In his editorials, Cohnheim attacked everything that seemed conventional, and often he directed his editorial barbs against all religious sects. Columbia became the most colorful German language paper ever published in Washington. Occasionally he opened his columns to those whom he attacked.
In the issue following Lincoln’s death, all pages of Columbia were bordered in black to express the profound sorrow of German-Americans everywhere. On August 14, 1865, Columbia appealed to German societies in the city to help raise funds for a Lincoln statue. Many public events took place to raise a substantial sum, which was used in 1868 to erect a statue to Lincoln in front of City Hall.
With business booming during the war years, Cohnheim found ready support for his weekly through advertisements by the businessmen of German origin, both Jewish and Christian. We find advertisements of the following Jewish business houses: Wolf and Hart, Julius Lownthal, Levi Baar, L. Seldner, Gotthelf and Behrend, Lansburgh and Bro., Philp and Solomons, J. Biggardt and Joseph Nathan. These names are identified with the Jewish community of the 1860s.
Cohnheim was so encouraged by this success that he resigned his government position on April 1, 1866, and moved his office from Koch’s print shop to a more commodious location on Pennsylvania Avenue. These steps were taken almost at the start of a post-war business recession that saw large numbers of German-Americans leave Washington. Columbia’s revenues fell sharply while expenses remained at a new high level.
On January 12, 1867, Cohnheim had to inform his readers that “family reasons force us to resign.” Heavily in debt, Cohnheim suddenly departed for San Francisco and was never again seen in the District of Columbia. Werner Koch took over publication of Columbia, continuing as editor-publisher until March 1873, when his paper was merged with the Journal. After the Civil War, Nehemiah H. Miller began publication of a daily, the Täglicher Washingtoner Anzeiger. L. Kronheimer was a frequent contributor to the German language Washington Journal.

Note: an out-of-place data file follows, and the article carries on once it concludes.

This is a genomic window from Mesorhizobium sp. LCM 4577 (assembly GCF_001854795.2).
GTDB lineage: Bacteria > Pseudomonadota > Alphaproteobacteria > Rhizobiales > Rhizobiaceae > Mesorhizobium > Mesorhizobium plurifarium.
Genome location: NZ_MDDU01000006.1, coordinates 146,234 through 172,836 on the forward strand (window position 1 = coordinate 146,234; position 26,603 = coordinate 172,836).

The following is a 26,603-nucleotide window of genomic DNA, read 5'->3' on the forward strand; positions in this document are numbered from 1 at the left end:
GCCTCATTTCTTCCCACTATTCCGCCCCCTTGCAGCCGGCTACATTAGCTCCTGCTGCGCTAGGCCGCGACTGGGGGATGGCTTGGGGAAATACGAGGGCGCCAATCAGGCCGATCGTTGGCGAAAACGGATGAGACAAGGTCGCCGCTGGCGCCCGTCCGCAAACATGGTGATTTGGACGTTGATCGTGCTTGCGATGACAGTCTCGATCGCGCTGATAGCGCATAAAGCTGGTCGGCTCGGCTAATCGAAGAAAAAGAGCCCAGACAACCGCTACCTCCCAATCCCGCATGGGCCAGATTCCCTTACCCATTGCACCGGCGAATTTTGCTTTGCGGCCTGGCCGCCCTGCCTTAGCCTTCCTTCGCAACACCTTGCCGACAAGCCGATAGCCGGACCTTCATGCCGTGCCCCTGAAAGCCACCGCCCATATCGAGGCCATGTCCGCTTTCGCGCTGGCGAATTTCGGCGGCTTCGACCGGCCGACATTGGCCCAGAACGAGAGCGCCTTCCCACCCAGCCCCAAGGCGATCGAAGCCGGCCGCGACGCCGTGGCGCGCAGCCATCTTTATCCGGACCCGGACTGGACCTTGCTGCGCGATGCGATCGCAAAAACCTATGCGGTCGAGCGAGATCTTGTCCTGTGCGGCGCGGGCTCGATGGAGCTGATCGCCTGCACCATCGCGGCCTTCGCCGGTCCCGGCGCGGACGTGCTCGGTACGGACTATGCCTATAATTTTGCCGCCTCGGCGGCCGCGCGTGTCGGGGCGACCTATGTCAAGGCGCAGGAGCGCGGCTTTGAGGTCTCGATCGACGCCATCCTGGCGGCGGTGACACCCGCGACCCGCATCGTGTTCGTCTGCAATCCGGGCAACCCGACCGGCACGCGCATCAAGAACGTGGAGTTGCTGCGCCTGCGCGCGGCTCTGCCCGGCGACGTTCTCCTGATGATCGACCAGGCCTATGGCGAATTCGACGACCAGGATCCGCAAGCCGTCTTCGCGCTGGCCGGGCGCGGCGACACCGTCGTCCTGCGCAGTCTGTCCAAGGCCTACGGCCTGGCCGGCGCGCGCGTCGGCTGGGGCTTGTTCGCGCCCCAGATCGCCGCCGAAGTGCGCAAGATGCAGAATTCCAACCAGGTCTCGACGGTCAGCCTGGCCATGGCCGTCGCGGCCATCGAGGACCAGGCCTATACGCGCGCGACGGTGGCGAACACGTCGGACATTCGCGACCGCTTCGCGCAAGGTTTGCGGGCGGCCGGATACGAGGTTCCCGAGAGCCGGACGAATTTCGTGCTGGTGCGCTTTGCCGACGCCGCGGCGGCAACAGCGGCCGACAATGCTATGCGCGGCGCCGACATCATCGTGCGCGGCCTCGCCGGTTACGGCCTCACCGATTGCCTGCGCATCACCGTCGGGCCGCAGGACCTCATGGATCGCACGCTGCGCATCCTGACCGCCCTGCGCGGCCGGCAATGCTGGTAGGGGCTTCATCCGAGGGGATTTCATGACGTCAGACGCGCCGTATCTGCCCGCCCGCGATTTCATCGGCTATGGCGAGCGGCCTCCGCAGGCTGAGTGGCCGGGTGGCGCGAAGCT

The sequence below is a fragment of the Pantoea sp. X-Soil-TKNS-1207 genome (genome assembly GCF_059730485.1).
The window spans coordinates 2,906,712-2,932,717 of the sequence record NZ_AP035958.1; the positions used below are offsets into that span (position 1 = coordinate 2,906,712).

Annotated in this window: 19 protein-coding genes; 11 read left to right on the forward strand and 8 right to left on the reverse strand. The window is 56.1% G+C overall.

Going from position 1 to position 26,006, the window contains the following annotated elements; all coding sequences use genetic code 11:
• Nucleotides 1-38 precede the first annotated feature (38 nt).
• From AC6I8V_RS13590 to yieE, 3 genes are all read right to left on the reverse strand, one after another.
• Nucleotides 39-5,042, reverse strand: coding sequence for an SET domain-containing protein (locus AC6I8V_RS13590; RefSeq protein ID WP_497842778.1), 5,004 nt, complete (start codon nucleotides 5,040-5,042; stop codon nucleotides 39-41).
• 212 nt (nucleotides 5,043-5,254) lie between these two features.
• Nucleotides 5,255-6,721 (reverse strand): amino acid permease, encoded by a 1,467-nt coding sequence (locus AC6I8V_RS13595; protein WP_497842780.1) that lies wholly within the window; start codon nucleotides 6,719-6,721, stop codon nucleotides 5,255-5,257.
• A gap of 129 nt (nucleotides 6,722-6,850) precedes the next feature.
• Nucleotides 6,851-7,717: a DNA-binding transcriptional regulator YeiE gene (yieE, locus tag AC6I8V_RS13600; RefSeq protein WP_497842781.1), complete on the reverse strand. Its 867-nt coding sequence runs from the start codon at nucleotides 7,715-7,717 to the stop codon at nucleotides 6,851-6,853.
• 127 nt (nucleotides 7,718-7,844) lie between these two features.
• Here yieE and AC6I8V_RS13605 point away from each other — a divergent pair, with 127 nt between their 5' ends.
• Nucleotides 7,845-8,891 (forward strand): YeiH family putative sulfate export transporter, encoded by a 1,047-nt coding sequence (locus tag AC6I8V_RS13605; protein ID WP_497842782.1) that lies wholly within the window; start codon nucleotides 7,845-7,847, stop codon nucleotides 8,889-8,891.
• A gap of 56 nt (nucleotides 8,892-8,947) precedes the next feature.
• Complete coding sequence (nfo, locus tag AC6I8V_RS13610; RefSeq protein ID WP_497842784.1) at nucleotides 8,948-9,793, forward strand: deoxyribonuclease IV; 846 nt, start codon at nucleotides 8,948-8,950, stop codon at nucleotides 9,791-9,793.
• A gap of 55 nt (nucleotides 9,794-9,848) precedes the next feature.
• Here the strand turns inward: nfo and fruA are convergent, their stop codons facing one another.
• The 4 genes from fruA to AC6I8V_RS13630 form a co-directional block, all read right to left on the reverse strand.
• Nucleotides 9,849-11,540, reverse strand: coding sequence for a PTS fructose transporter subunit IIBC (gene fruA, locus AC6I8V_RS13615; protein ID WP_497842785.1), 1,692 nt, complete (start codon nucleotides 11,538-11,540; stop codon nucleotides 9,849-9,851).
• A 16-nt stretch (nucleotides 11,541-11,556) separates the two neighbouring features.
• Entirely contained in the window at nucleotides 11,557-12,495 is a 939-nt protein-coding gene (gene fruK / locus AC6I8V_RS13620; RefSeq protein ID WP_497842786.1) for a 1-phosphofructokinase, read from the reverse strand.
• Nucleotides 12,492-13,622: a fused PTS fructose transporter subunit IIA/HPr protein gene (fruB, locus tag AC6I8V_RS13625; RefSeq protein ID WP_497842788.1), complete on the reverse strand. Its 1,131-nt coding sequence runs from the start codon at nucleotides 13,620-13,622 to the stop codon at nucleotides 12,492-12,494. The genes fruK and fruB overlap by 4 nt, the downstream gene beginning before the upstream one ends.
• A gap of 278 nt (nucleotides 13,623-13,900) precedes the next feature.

The city directories of the war years reveal the influx of several Jewish professionals. Hutchinson’s Washington and Georgetown Directory for 1863 lists a physician, Phineas J. Horwitz, and Simon Wolf, a lawyer.
Dr. Jonathan P. Horwitz, born in Baltimore in 1822, received his medical training at Jefferson Medical College in Philadelphia. He entered the U.S. Navy as Assistant Surgeon in 1847. From 1859 until 1865 he was a medical officer in the Bureau of Medicine and Surgery, in Washington, D.C., and was promoted to Chief of the Bureau in 1865, serving in that capacity until July 1, 1869.
Dr. Adajah Behrend, who received his medical degree from Georgetown University, was born in Hanover, Germany in 1841. He entered the Union Army as a private, transferred to the 2nd U.S. Regulars, and was promoted to Hospital Steward with the Army of the Potomac, in Washington. He was wounded by gunfire near Harrisons’ Landing on the James River, and invalided home. For a time he served as demonstrator of anatomy at his alma mater. He served as Physician to the Poor in the Fourth War of Washington.
Boyd’s Washington and Georgetown Directory for 1865 lists Simon Wolf and Abraham Hart as lawyers; Julius Loewenthal and Co., as “attorneys for prosecution of claims before all departments and Court of Claims”; and an additional physician, Leonard Baum. The firm of Gritzer and Cohen is listed under patent agents. In the same directory we find the list of a number of Jewish-owned or operated boarding houses and hotels. Isaac Beggardt [Biggardt], Myer May, and Alois Kohn are the boarding house operators, while William Rothschild ran the Admiral House and William Hochherz the Clinton Hotel.
The following advertisement appeared in the Occident on several occasions during the war period:
boarding house at washington, d.c.
No. 366 C Street, between 4-1/2 and 6th Streets